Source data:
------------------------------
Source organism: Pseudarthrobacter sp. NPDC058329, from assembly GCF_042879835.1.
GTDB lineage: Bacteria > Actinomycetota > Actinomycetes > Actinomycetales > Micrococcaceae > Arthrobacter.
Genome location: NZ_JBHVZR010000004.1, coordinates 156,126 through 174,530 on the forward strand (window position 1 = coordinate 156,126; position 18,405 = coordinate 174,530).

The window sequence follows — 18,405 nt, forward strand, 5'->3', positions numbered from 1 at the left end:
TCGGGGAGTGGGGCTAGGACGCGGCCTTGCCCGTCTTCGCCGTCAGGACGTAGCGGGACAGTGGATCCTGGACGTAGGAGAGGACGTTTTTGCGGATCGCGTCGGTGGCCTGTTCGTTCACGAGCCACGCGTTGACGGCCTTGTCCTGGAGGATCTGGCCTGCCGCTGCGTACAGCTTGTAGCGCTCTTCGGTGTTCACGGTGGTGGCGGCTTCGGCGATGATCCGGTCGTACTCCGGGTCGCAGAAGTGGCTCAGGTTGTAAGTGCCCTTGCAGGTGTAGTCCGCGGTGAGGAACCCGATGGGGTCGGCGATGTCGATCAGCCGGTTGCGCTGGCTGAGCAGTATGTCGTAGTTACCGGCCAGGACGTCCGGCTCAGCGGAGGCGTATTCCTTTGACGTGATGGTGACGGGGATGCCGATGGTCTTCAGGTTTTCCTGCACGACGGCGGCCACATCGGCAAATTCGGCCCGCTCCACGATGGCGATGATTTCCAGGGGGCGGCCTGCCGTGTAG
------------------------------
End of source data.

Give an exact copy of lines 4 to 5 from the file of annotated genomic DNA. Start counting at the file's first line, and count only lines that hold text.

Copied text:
The window sequence follows — 18,405 nt, forward strand, 5'->3', positions numbered from 1 at the left end:
TCGGGGAGTGGGGCTAGGACGCGGCCTTGCCCGTCTTCGCCGTCAGGACGTAGCGGGACAGTGGATCCTGGACGTAGGAGAGGACGTTTTTGCGGATCGCGTCGGTGGCCTGTTCGTTCACGAGCCACGCGTTGACGGCCTTGTCCTGGAGGATCTGGCCTGCCGCTGCGTACAGCTTGTAGCGCTCTTCGGTGTTCACGGTGGTGGCGGCTTCGGCGATGATCCGGTCGTACTCCGGGTCGCAGAAGTGGCTCAGGTTGTAAGTGCCCTTGCAGGTGTAGTCCGCGGTGAGGAACCCGATGGGGTCGGCGATGTCGATCAGCCGGTTGCGCTGGCTGAGCAGTATGTCGTAGTTACCGGCCAGGACGTCCGGCTCAGCGGAGGCGTATTCCTTTGACGTGATGGTGACGGGGATGCCGATGGTCTTCAGGTTTTCCTGCACGACGGCGGCCACATCGGCAAATTCGGCCCGCTCCACGATGGCGATGATTTCCAGGGGGCGGCCTGCCGTGTAG